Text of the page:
Therefore, there is a plain line between heroism of Odysseus and Rama. Their heroic actions that can be found in the epics are driven by different motivating factors. For Rama, this is  life philosophy. He is attached to the rules of dharma, so whatever he does is done according to these rules. For Odysseus, motivating factors are basically his curiosity and his desire to be a leader, to be the first and the best, to be a winner and prove to the whole world that no matter what happens he has a goal and he will achieve it at any cost. This is where the line divides our vision of heroism in two.

Odysseus goes to war leaving his home and family because king Menelaos makes him do this. This decision does not come out easily for him. As the epic tells, at this period of time his son, Telemachos is just born (Homer, 2009). That's why Odysseus does not want to leave his family. But Menelaos manages to persuade him to lead his army to war. It takes him twenty one year to go back home to his beloved wife Penelope and his son Telemachos.

Rama leaves his home and family (his parents only as his wife Sita and his brother decide to accompany him) because it is his father's command. As a perfect son, he does what his father asks him to do without any doubts or questions. Moreover, it is exactly what should be done according to the rules of dharma. This is a banishment for fourteen long years but he accepts it and demonstrates patience. Here is a common feature with Odysseus who waits twenty one year to be back home.

Both of the epic heroes know their strength, and both realize that they are not that strong enough to fight by their own. For example, Odysseus gathers his army for the coming war, and asks gods for help in order to get home; Rama in his turn asks a band of monkeys to help him bring back his wife Sita who is abducted by the ten-headed king of Lanka whose name is Ravana. While wandering by sea, Odysseus and his crew fight many supernatural creatures on their way back home. Rama with his brother fight dark creatures (the rakshasas) while living in forests. This goes to prove bravery and courage of the main characters that are one of the heroic qualities.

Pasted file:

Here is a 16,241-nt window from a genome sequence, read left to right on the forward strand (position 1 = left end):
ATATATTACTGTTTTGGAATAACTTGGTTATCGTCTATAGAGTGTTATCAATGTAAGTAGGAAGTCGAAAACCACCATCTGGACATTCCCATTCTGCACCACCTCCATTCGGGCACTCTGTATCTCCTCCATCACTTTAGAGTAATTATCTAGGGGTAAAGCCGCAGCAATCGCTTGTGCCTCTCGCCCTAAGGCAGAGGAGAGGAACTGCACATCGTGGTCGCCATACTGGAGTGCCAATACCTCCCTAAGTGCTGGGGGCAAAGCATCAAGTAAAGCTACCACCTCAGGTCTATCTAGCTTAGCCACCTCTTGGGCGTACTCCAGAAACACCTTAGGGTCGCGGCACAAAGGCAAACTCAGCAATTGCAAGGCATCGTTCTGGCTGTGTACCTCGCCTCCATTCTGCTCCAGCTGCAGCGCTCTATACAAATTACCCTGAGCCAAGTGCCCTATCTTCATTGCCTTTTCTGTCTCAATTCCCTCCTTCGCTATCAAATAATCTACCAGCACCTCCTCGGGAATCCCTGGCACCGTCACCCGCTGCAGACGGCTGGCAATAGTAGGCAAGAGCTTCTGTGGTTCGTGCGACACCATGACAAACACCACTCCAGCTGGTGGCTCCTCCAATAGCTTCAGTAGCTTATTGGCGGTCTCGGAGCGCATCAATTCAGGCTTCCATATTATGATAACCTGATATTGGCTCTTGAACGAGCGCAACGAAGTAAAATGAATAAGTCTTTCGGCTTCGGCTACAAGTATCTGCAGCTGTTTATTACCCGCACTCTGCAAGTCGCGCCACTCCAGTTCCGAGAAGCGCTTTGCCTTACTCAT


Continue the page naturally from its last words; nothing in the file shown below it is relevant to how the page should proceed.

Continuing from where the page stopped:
Odysseus and Rama are shown as loyal men to their wives. Odysseus stays with Circe for a year and with Calypso for over seven years. Although they are kind to him, he does not forget his wife Penelope and wants to go back home because he truly loves her. Ravana's sister tries to seduce Rama while Sita is not around. But she fails because Rama stays loyal to his wife. Another fact that proves Rama's loyalty and love to Sita is his decision to ask her for a proof of her purity after her abduction by Ravana (Dharma, 2004). Loyalty and love to family through distance and time are highly appreciated by Odysseus as well as by Rama.

Therefore, heroism that is described and glorified in “The Odyssey” and “Rama's Exile” epics is of different nature and can't be interpreted as the one. Basically, a type of the hero that is represented by Odysseus of Homer is seen as a strong intelligent warrior who saves his crew and himself in crucial situations, and stays loyal to his wife for the long twenty one year. All his heroic decisions and actions (many of which are done because of simple curiosity) are an act of resistance to life circumstances. But though Rama  in “Rama's Exile” shows quite the same heroic qualities, he is a different hero type. All his life is based on the dharma rules which can be understood as a specific system to be followed through life. At this point his decisions are an act of acceptance of life circumstances. That's why his heroic actions are done only in terms of dharma that he chose to be led by.